is by attaching a metal rod or stiff wire to that switch arm to a micro-switch. That arm has hysteresis to it, the float flips it up and it stays up/ON until the float slides down that rod and pulls it down and it 'snaps' OFF.
 
  • #10
So what's the problem with measuring the AC current? Has it not occurred to anyone that while you may not want to cut into the cord and not want to get into the building wiring, you can wire a 4x4 box with a heavy duty cord and receptacle on it and incorporate your current sensor into it. It's relatively simple to do. Make sure it is not possible for it to fall into the water the same way you would avoid that with any power strip or extension cord.
 
  • Like
Likes Baluncore
  • #11
Averagesupernova said:
So what's the problem with measuring the AC current? Has it not occurred to anyone that while you may not want to cut into the cord and not want to get into the building wiring, you can wire a 4x4 box with a heavy duty cord and receptacle on it and incorporate your current sensor into it. It's relatively simple to do. Make sure it is not possible for it to fall into the water the same way you would avoid that with any power strip or extension cord.
Not really a problem, I've thought about doing it as you suggested.

It's just that the idea in my OP, a simple pressure switch to sense the pressure of the 10' head when the pump is on would be the simplest in my mind, and probably the cheapest if I could find a common, generic part that does this. Every pump would have the same configuration, they all need enough pressure to raise the water that high, regardless of gpm output, current draw, etc, no tweaking.
 
  • #12
It might be possible to sense the position of the non-return valve by fitting it with a magnet and an external reed switch, or a hall effect sensor.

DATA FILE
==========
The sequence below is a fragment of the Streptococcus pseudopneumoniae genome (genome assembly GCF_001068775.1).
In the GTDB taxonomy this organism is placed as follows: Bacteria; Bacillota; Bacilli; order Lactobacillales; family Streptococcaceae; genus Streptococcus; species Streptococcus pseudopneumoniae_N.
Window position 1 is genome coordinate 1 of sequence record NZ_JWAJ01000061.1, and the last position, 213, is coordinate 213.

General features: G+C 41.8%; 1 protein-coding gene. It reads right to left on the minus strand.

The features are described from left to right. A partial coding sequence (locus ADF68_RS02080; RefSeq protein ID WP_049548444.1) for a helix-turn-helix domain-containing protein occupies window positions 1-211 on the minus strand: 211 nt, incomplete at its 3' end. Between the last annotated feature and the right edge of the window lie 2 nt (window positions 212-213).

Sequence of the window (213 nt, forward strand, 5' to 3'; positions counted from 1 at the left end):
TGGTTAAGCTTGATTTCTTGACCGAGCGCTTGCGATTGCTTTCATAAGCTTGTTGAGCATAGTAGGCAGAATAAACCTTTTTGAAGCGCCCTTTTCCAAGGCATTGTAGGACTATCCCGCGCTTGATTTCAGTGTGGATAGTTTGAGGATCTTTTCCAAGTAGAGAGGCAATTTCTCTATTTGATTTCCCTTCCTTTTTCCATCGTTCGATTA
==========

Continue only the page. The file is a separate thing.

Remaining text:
A differential pressure sensor from a washing machine, across the NRV for that pump would identify the state of the pump.

Maybe this cheap differential air pressure switch could work;
https://www.ebay.com.au/itm/284612251527
 
  • #13
Sense the water capacitively. Then you don't have to break into the pipes or the wires.

BoB
 
  • #14
rbelli1 said:
Sense the water capacitively. Then you don't have to break into the pipes or the wires.

BoB
How so? Do you mean the water level? Or capacitance change of the PVC pipe, with the dielectric change between water and air?

One problem I found, and discussed above, is that with the check valves (needed to isolate the pumps from back-feeding each other), the water stays in the pipe, even below the check valve - like holding your thumb over a straw.

And water level is a bit tough to get calibrated to the pump run time. The water can sit just below the turn on threshold for many hours. You could look for deltas, and assume that dropping fairly quickly is the pump running, but what if there is a problem, and the water level isn't dropping?

With multiple sensors, I'll know that if the second comes on, that there is a problem with the first pump, or a very hard rain event.

I'm leaning to a micro-switch for the 2nd pump (the battery back up pump has a relay output I can use). It just seems the simplest at this point. But I appreciate any and all suggestions, it's good to get the mind thinking.

And as a side note, over the past two days, I got email/text alerts working. Finding the information was harder than actually doing it (Google made some security updates that take effect this month). But now I get emails 4 x a day (just because!) with the past 48 hours history of the # of cycles and total run time per hour for the first pump. And (when I get the sensors connected), I'll get an immediate email/text if either of the other pumps comes on, and again when it shuts off.
 
Last edited:
  • Like
Likes Tom.G
  • #16
Baluncore said:
Consider a clip on current transformer to monitor on/off pump current.
"Non-invasive AC current sensor Split Core Transformer".
https://www.ebay.com.au/itm/363428381109